Nation-building

barbados map flagThe purpose of nation-building is to: “inculcate a feeling of belonging and with it, accountability and responsible behaviour.” (National Planning Commission, Republic of South Africa). At the time this statement was fashioned, Nelson Mandela held the reins of government. South Africa was returning from an abyss of deadly strife and everyone had apprehensions about the future.

While none would claim a perfect outcome, there is no denying that the declaration of intent made a positive impact on South Africa and the world. A key point of emphasis is Continue reading

The gift of gratitude

 gratitude 2As I write this article, Valentine’s Day is on the horizon. It signals a time to pause and reflect on the need to express love and think about those, who to us, deserve our love. It is an act of gratitude. Never mind the fact that it has become commercialized and there are some prescribed rituals, which if not displayed, can cause disappointment.

In Barbados, there is a pall cast upon this commemoration because of widespread concern about the effects of Continue reading

We can do it!

we can make itUnited States President, Barack Obama is well-known as an inspirational speaker and leader. His State of the Union message, delivered on January 28th, received global media coverage. The consensus is that this was another inspirational tour de force, not just for Americans but many others who have been undergoing hard times.

It doesn’t matter that there are differences about the policies, programmes and political agenda; at one point or another, your heart was stirred Continue reading

Where is this going?

where is this goingAs a child, I remember that I was frequently asked: “What do you want to be when you grow up”? I have asked that question to children and adults many times over the years. I suspect you would have had a similar experience. You would also have found that, over time, the answers that you gave to this question tended to change. Continue reading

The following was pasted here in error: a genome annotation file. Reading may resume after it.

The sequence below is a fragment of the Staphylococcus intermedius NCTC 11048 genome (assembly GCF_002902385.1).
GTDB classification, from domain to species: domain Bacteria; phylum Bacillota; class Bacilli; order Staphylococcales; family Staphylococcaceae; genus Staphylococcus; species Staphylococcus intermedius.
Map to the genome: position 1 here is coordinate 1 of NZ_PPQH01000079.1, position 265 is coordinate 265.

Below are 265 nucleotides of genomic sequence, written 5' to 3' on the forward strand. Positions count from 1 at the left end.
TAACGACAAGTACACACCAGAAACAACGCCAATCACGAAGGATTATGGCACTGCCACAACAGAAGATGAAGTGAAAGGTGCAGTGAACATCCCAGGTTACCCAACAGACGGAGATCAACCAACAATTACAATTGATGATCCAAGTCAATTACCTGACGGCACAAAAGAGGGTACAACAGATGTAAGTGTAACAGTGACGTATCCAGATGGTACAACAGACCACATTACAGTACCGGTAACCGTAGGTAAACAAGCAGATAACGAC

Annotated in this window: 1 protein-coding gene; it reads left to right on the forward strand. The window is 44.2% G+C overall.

A perception of risk

riskDue diligence and risk management are business terms that have come into popular use. Due diligence is to exercise a certain standard of care before concluding a deal. That exercise should include an examination of factors that could have an adverse effect on desired outcomes. Typically, an effort is made to minimize risk.

Everywhere in the world people are planning and seeking a path toward an ideal future. Continue reading

New Wine in Old Skins

“No one puts new wine into old wineskins; otherwise the wine will burst the skins, and the wine is lost and the skins as well; but one puts new wine into fresh wineskins.” (Mark 2:22, Matthew 9:17)

vineyardThis parable speaks directly to the challenges being faced in our society as we seek ways to make necessary changes to improve our social, economic, and spiritual circumstances. There are those who make constant reference to “resistance to change” as a natural human condition that will predictably frustrate the best intentions. This results in a “why try” attitude that becomes an excuse for not making the effort or contribution that one could make,

Another familiar refrain is “we have heard all that before” and we are still talking years later about the same thing. This, as though poor implementation is a default position that cannot be overcome. What actually occurs is something akin to reading a headline and assuming you can accurately fill in the details from inferences made about previous experiences.

These and many other avoidance clichés, deprive legitimate change initiatives of the propulsion and resilience needed to achieve a positive, beneficial outcome. Since all of us have an ongoing desire to improve our circumstances, I thought it might be useful to look at this Biblical parable for insight and wisdom that can be applied today.

First, let’s say the “old wine” represents the combination of thoughts, ideas, values, rules and actions that led Barbados to achieving a global reputation for being a good place to invest. It is a recognized leader in political, economic and social stability; along with a highly literate workforce. One aspect of this stability is that you find many people who have long tenure in positions of influence and authority, who over time, keep things at a pace that is comfortable for them and those like them. So in many ways, the “old wineskins include many established traditions such as test cricket, working for the boss, and not delegating authority.

The “new wine” is comprised of those who have endured the system and seen where it fails to recognize and adjust to the new realities. In those instances where they find themselves being forced into “old wineskins”, they are leaking out the sides and voice their discontent among friends, the countries’ customers and others who agree that the old system needs radical change. They lack sufficient authority to create meaningful change. They have seen many examples of those who are too vocal or visible with new ideas being cut down or treated unfairly.